In dealing with the scope of ESG and in formulating strategy, the place to begin is with the existing framework for governance (whatever name that goes by):

  • What does your organisation already do in these areas that you know about as a result of current methods of control and information exchange?
  • What level of ESG understanding can be distilled?
  • Is there somebody senior who is responsible for ESG, particularly on the board – someone who is empowered to make decisions?
  • Are the risks and opportunities presented by these areas of concern factored into strategic thinking?
  • What is engagement with the workforce and other interested parties like?
  • What are the results used for, and where do they have influence?

Of course, if there is no governance framework in place, that’s an obvious place to start. Such a structure will be required before ESG can be meaningfully dealt with (at least in anything but a piecemeal way).

The candidate perspective

Such considerations are vital for recruiters, both in their own businesses and in placing candidates. Research conducted by Nielsen in 2019 found that 83% of millennials – those born in the early 1980s – care deeply about ESG, with the implication that it would influence their choice of employer, and act as a differentiator. Candidates will assess the ESG approach that is taken by any organisation they consider joining, and they will ask questions.

Even beyond those initial conversations, recruitment and retention will require organisations not only to understand ESG as a concept (however wide) and what those terms mean in its own particular context, but also to understand and articulate its stance and contribution to society both to candidates and other stakeholders. That would include existing employees, the communities it operates in, its regulators and its financiers.

This may sound daunting but it need not be. An effective approach to addressing ESG is to switch the focus from specific activities to a more fundamental (re)positioning of the organisation’s values. Rather than focusing on what can be done, organisations are invited to consider what and how activities should be done.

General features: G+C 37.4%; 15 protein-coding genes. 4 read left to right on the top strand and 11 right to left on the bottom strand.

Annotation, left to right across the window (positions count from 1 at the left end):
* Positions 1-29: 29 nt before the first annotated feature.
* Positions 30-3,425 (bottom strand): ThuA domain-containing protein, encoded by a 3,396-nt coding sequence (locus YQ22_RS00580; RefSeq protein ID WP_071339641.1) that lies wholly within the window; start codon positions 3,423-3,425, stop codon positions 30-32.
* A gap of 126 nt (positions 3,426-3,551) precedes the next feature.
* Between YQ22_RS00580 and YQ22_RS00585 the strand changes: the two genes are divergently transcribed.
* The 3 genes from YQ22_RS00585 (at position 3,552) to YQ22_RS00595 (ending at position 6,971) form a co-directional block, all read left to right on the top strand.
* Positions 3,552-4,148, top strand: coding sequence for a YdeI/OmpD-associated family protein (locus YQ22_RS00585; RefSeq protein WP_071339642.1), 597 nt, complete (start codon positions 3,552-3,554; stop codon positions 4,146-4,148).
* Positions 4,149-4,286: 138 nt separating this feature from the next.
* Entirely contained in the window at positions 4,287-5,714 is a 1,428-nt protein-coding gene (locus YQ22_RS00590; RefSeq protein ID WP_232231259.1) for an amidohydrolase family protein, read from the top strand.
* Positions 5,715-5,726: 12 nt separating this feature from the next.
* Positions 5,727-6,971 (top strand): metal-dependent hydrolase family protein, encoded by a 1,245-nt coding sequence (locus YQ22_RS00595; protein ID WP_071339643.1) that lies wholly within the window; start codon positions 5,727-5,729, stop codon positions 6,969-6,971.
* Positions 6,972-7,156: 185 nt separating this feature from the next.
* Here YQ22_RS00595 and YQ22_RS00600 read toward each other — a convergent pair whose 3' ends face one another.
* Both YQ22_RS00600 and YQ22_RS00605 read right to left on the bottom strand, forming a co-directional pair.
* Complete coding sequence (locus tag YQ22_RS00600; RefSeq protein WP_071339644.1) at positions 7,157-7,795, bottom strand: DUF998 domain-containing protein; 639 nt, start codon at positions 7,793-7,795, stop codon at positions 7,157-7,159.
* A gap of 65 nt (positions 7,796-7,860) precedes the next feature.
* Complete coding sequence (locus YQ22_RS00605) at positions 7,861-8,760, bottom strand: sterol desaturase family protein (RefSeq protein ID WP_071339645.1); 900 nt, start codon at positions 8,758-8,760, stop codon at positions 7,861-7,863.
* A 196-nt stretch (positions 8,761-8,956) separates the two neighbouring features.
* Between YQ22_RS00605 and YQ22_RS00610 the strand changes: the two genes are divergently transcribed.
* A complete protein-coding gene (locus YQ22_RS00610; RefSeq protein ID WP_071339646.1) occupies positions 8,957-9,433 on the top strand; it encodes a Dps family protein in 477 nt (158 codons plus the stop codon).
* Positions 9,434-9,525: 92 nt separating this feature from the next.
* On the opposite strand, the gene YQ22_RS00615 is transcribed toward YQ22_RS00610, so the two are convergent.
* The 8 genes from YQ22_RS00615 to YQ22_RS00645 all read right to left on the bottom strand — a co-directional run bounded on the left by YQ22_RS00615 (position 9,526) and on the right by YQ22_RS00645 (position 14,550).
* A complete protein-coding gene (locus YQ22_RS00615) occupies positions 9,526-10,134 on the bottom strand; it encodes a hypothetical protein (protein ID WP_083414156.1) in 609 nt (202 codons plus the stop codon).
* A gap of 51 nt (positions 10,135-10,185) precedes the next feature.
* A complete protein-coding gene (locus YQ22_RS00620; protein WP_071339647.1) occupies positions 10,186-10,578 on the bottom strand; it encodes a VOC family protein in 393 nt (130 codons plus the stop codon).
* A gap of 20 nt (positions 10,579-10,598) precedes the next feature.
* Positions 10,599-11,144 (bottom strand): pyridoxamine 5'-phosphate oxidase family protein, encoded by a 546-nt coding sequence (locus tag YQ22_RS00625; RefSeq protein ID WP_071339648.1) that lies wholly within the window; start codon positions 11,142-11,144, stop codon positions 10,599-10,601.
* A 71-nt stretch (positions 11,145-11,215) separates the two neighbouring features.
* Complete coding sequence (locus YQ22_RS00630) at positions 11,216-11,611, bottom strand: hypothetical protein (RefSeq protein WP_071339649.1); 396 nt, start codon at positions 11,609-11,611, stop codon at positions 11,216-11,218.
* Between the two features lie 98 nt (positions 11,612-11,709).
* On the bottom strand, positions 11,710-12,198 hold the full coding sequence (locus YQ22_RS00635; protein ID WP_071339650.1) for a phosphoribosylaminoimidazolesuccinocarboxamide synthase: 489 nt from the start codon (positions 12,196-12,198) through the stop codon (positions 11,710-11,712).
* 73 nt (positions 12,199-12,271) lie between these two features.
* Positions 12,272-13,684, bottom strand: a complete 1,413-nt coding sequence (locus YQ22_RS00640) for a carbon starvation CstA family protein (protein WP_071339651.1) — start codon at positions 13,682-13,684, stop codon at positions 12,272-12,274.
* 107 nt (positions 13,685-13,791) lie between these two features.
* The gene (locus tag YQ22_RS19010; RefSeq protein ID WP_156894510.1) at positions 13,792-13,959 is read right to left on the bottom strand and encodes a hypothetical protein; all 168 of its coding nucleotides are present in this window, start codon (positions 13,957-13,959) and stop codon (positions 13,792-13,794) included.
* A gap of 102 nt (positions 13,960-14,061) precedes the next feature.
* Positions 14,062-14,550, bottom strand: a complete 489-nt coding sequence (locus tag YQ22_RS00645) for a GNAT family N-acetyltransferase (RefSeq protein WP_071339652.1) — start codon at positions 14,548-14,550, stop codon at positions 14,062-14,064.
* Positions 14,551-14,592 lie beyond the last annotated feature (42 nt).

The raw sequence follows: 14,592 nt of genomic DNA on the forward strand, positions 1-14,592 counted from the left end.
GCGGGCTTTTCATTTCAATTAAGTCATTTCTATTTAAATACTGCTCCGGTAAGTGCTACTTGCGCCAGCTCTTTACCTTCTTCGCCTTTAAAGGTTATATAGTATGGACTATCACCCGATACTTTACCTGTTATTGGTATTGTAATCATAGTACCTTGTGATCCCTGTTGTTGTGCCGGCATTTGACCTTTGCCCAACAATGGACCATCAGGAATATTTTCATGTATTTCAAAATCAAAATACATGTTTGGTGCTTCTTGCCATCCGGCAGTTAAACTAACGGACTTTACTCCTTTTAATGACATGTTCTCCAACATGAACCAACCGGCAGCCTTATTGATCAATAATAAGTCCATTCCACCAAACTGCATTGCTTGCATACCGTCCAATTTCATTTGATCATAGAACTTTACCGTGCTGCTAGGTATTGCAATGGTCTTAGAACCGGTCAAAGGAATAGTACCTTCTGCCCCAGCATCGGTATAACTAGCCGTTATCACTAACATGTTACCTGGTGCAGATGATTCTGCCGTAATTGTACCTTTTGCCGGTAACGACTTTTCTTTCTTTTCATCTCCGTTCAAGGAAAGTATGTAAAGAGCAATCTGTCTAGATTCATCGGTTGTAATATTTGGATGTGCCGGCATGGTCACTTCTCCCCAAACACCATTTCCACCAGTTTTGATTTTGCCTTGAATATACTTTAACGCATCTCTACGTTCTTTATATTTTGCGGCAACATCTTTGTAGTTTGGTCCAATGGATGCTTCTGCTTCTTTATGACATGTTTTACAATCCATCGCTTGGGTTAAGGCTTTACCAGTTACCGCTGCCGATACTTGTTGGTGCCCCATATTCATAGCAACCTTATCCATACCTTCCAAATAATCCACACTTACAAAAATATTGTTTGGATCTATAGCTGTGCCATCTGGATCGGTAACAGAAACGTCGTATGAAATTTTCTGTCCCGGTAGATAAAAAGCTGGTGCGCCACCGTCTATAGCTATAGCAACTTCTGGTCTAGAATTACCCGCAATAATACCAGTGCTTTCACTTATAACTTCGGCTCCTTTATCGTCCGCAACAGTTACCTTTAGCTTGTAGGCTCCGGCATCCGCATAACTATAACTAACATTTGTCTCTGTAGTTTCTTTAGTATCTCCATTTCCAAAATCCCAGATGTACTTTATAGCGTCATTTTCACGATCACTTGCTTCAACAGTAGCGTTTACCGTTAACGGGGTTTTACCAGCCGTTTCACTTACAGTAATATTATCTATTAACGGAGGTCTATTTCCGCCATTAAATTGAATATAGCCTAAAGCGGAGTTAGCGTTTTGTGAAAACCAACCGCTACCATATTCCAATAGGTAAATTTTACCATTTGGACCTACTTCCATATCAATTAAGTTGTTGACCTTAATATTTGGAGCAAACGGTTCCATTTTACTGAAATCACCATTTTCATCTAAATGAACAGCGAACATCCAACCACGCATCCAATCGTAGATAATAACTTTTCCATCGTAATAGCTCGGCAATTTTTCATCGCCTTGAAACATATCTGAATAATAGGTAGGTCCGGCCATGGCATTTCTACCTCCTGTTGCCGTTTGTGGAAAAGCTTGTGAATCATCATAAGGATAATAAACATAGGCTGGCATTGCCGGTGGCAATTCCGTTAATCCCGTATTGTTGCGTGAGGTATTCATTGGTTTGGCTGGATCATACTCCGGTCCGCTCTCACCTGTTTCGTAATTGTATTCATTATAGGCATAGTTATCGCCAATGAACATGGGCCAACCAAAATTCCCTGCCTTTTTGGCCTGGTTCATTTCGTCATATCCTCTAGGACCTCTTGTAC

An ESG culture

Central to questions of “should” is the concept of organisational culture – commonly accepted as describing the beliefs, values and accepted standards of behaviour that create the environment of an organisation.

This is not an academic point: the UK Corporate Governance Code, the gold standard for UK governance, states at the outset that it is the responsibility of the board of directors to, “establish the company’s purpose, values and strategy, and satisfy itself that these and its culture are aligned.”

Establishing a culture where ESG is embedded is not as fraught with difficulty as it might sound. Responsible business practices can be built into any organisation’s decision-making if it seeks to regulate and understand its impact through its governance principles. That will promote a culture where:

  • diversity in all senses (of thought, of gender, of ethnicity, of experience);
  • integrity and respect; and
  • high ethical conduct

are all integral pillars of the governance framework.

Why? Because ESG, at heart, is about the impact of organisations on people and the planet. Methods of control that have ethical concerns as a base will, by definition, create an organisation in which people will be keen to work, that has a reputation for taking ESG matters seriously, and which aims for and creates ambitious, real-world change.

ESG solutions

Whether you are just starting your ESG journey, or already have an established strategy, it’s essential that you have the right advice, take the necessary actions and meet all the legal and ESG regulation requirements.

Get in touch with our team today for tailored support to your ESG journey.